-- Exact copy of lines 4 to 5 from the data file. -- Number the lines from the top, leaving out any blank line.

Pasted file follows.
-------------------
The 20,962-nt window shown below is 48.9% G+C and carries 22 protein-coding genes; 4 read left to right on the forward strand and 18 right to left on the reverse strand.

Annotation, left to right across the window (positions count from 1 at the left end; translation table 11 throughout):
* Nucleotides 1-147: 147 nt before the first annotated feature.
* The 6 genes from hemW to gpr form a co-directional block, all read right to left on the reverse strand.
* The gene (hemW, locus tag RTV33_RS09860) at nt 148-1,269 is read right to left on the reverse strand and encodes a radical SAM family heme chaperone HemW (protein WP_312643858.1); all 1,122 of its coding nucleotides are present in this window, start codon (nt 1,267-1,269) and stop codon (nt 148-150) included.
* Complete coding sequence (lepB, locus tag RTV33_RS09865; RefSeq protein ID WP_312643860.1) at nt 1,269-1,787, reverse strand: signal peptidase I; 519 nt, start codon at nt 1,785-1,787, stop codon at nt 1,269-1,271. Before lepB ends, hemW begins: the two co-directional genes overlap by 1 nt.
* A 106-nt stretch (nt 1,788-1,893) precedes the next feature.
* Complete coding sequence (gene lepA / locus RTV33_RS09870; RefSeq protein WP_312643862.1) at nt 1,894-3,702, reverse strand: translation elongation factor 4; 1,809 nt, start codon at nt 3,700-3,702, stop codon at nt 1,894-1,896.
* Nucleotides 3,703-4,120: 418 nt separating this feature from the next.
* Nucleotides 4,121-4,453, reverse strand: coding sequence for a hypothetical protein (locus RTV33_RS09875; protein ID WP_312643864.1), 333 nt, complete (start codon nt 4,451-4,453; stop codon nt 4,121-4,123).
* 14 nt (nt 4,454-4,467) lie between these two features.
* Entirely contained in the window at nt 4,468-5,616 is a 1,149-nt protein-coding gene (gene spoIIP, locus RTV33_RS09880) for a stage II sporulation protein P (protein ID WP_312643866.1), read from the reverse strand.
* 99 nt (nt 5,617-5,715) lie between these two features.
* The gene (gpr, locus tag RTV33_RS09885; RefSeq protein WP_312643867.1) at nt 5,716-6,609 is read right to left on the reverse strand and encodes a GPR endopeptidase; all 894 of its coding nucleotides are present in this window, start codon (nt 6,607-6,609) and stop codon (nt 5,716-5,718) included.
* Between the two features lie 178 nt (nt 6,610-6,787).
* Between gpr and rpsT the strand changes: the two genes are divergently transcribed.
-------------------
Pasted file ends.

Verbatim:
* The 6 genes from hemW to gpr form a co-directional block, all read right to left on the reverse strand.
* The gene (hemW, locus tag RTV33_RS09860) at nt 148-1,269 is read right to left on the reverse strand and encodes a radical SAM family heme chaperone HemW (protein WP_312643858.1); all 1,122 of its coding nucleotides are present in this window, start codon (nt 1,267-1,269) and stop codon (nt 148-150) included.